Streeter, Kurt, “Which Way, Richmond? Which Way, America?” The Best American Sports Writing 2020, edited by Jackie MacMullan, Mariner, 2021. An essay about the renaming of a boulevard in Richmond to Arthur Ashe Boulevard, and all that this entails, that complicated web of white racism and Black pride that comes with the American South. Fascinating work.

Vargas Llosa, Mario, “Elegio de la lectura y de la ficción,” (“In Praise of Reading and Fiction”), The Nobel Prize website, 2010. One of the cool things about my return to Spanish is that I’m encountering a lot of really great writing that I would have otherwise missed. This is Mario Vargas Llosa’s Nobel Prize acceptance speech. You can read it in English (or French or German or Swedish), but if you can read the original Spanish, do so. His use of language is so very lovely. I can clearly hear his voice in my head.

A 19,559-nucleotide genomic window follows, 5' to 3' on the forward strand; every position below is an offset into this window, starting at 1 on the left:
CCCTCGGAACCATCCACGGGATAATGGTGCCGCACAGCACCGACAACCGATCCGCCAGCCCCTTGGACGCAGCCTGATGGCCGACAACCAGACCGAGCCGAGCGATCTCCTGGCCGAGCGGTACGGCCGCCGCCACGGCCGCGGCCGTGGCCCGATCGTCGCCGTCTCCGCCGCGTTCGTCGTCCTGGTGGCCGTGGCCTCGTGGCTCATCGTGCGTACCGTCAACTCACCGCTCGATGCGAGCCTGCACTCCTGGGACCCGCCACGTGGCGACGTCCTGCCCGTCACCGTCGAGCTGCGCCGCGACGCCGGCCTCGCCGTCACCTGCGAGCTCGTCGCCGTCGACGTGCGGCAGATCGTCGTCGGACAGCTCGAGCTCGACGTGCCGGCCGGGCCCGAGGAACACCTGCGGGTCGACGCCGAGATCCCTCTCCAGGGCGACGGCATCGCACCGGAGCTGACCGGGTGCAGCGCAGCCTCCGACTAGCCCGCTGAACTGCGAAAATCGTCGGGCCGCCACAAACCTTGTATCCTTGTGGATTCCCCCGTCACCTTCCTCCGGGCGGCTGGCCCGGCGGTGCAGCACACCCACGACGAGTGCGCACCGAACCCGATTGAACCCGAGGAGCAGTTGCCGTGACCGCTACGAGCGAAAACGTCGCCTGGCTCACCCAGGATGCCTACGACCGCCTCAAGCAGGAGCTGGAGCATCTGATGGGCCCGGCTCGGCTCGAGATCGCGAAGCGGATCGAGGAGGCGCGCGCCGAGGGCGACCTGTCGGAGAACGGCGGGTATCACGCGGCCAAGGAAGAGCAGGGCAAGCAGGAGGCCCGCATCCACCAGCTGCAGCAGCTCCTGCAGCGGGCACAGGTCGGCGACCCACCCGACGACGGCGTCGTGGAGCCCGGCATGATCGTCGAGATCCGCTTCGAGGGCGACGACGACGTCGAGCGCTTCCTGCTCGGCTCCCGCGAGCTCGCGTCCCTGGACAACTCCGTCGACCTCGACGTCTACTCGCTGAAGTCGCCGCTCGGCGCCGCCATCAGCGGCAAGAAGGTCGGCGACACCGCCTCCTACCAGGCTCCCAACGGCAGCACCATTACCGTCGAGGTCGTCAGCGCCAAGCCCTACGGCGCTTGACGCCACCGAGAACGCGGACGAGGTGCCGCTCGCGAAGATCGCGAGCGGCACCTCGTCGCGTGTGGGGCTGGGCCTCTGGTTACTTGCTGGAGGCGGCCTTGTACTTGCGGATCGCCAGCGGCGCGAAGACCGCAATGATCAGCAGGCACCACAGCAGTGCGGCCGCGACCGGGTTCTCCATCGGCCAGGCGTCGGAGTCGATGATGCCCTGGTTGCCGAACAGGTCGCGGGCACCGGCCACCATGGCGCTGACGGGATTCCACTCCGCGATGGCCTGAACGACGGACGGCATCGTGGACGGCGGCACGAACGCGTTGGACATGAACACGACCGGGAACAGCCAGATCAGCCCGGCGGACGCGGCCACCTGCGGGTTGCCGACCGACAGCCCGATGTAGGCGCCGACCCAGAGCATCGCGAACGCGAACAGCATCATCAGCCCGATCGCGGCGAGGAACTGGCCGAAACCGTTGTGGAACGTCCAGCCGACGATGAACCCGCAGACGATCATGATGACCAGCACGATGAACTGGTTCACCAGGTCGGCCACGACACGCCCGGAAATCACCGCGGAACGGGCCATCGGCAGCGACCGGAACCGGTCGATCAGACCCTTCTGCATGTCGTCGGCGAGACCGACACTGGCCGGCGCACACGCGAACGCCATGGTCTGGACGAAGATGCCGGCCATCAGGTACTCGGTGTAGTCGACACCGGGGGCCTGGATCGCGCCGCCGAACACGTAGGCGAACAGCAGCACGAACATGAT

It helps that I agree with his points here about the importance of fiction. I think 2020 proved that in a lot of ways, with increased book sales as the world fell apart around us. I also think that those of us who grew up in a terrible environment also knew this intuitively.

This piece is free online. Go read it in your language of choice.

Weil, Elizabeth, “Did Venus Williams Ever Get Her Due?” The Best American Sports Writing 2020, edited by Jackie MacMullan, Mariner, 2021. An excellent essay on the impact Venus had on the sport of tennis, as well as on little girls everywhere, girls including her younger sister Serena. I found myself thinking about this essay for days after I finished reading it, and this essay is the reason I shared the volume with a friend.